Unlike a term plan, a whole life insurance policy covers your entire life (or up to 99) and gives you cash value when you surrender your policy.

Think of it as insurance bundled with a low-medium risk investment in a single policy.

You can opt to pay premiums for the policy for a limited time only (called limited pay), usually for up to 25 years.

Most term plans, with the exception of HSBC Life Term Protector, require you to continue paying until the end of the policy term, which will require you to pay for a longer period.

Because of these, whole life plans come with higher premiums.

Whole life plans are best for those looking to get some money back after years of paying premiums and for those looking to have an additional source of retirement funds apart from their CPF and investments.


Speaking of investments, I know I mentioned that investing would be a tougher choice and more expensive option, but it’s hard to rule it out as your investment will grow in value, reducing your coverage gap.

Instead of a regular investment, I recommend considering an investment-focused investment-linked policy (ILP).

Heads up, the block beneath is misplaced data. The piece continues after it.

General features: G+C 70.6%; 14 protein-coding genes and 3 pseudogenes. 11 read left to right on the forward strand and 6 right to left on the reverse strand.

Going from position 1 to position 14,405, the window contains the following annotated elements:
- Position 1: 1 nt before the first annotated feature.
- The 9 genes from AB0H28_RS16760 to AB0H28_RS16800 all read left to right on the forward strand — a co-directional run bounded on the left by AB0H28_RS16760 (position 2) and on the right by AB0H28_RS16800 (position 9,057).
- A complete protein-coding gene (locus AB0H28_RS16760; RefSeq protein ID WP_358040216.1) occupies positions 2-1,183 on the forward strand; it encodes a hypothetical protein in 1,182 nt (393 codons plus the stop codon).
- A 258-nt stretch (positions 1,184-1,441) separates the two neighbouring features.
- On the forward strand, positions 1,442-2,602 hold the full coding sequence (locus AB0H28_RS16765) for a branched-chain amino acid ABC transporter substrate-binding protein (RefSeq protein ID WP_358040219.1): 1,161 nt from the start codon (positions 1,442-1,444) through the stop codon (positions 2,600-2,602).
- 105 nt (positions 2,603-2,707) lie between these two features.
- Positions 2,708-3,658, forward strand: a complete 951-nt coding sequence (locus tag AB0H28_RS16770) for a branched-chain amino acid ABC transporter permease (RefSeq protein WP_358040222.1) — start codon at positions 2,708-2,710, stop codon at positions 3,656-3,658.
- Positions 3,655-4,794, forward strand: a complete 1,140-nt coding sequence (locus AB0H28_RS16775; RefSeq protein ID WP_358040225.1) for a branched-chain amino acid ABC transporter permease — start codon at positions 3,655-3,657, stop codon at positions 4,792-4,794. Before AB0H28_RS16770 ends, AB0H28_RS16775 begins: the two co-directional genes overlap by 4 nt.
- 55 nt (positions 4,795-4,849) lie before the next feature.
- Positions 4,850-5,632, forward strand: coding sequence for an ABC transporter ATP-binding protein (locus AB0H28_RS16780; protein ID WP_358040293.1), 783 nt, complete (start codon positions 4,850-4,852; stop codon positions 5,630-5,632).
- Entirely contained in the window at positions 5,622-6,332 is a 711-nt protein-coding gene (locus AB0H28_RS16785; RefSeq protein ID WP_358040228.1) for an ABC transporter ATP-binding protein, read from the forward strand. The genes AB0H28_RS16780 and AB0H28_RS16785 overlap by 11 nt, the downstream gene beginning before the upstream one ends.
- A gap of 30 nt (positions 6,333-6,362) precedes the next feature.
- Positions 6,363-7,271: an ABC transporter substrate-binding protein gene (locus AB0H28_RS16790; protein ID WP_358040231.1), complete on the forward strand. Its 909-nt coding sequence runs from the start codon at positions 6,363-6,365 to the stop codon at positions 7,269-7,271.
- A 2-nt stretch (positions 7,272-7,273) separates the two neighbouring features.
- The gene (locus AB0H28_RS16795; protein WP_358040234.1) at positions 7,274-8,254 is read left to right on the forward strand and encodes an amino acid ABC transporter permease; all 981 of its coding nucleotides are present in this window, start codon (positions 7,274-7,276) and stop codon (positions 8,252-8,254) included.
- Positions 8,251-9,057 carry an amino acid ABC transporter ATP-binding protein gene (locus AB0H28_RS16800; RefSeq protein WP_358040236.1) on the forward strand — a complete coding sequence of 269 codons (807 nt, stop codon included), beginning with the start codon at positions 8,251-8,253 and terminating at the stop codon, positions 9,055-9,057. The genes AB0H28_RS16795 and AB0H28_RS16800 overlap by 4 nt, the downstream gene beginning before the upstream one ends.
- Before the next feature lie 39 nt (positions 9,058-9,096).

An ILP is an investment policy insurance companies offer to help you invest your money.

Unlike investing by yourself, an ILP gives you access to institutional-level funds that come with higher potential returns and lower fees than retail investments.

Most importantly, a good ILP such as the Manulife InvestReady III ensures that your death benefit is at least 101% of your investment.

So in the event of your passing, the Manulife InvestReady III will give you minimally get all your investments back.

A DIY investor might lose their capital in a market crash should they pass on. Even if you don’t DIY, you will still lose capital if you opt for robo advisors.

Thus, an ILP is the safer choice when talking about life insurance coverage.

However, with all investments, you must ensure that your investment grows at an annualised rate higher than the inflation rate; otherwise, you’re losing purchasing power.


I hope this post has made clear the importance of life insurance, how you can calculate your protection needs, and find ways to fill the gap.

If you need help calculating how much coverage you need or looking for advice on the best ways to bridge this gap, I recommend talking to a trustworthy financial advisor.

Dollar Bureau partners with unbiased and experienced financial advisors to help you with this.

Click here to have a no-obligation chat.

Disclaimer: Each article written obtained its information from reliable sources and should be purely used for informational purposes only. The information provided by Dollar Bureau and its affiliated parties is not meant to be construed as financial advice. Dollar Bureau shall not be held liable for any inaccuracies, mistakes, omissions, and losses incurred should you act upon any information listed on this website. We recommend readers to seek financial planning advice from qualified financial advisors.